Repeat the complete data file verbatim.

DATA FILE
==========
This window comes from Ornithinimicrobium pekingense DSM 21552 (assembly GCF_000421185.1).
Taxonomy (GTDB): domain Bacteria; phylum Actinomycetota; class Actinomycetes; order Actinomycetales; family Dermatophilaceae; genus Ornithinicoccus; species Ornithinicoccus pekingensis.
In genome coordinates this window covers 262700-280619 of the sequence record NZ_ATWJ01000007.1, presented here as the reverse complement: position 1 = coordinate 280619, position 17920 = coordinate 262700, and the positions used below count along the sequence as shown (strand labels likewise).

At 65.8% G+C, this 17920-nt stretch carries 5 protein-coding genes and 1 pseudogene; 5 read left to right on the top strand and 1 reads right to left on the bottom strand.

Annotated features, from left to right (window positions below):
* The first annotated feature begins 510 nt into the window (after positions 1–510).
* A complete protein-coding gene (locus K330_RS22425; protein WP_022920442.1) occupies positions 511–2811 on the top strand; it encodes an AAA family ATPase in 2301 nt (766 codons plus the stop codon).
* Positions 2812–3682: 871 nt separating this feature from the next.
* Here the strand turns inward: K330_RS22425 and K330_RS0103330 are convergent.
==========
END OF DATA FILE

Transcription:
This window comes from Ornithinimicrobium pekingense DSM 21552 (assembly GCF_000421185.1).
Taxonomy (GTDB): domain Bacteria; phylum Actinomycetota; class Actinomycetes; order Actinomycetales; family Dermatophilaceae; genus Ornithinicoccus; species Ornithinicoccus pekingensis.
In genome coordinates this window covers 262700-280619 of the sequence record NZ_ATWJ01000007.1, presented here as the reverse complement: position 1 = coordinate 280619, position 17920 = coordinate 262700, and the positions used below count along the sequence as shown (strand labels likewise).

At 65.8% G+C, this 17920-nt stretch carries 5 protein-coding genes and 1 pseudogene; 5 read left to right on the top strand and 1 reads right to left on the bottom strand.

Annotated features, from left to right (window positions below):
* The first annotated feature begins 510 nt into the window (after positions 1–510).
* A complete protein-coding gene (locus K330_RS22425; protein WP_022920442.1) occupies positions 511–2811 on the top strand; it encodes an AAA family ATPase in 2301 nt (766 codons plus the stop codon).
* Positions 2812–3682: 871 nt separating this feature from the next.
* Here the strand turns inward: K330_RS22425 and K330_RS0103330 are convergent.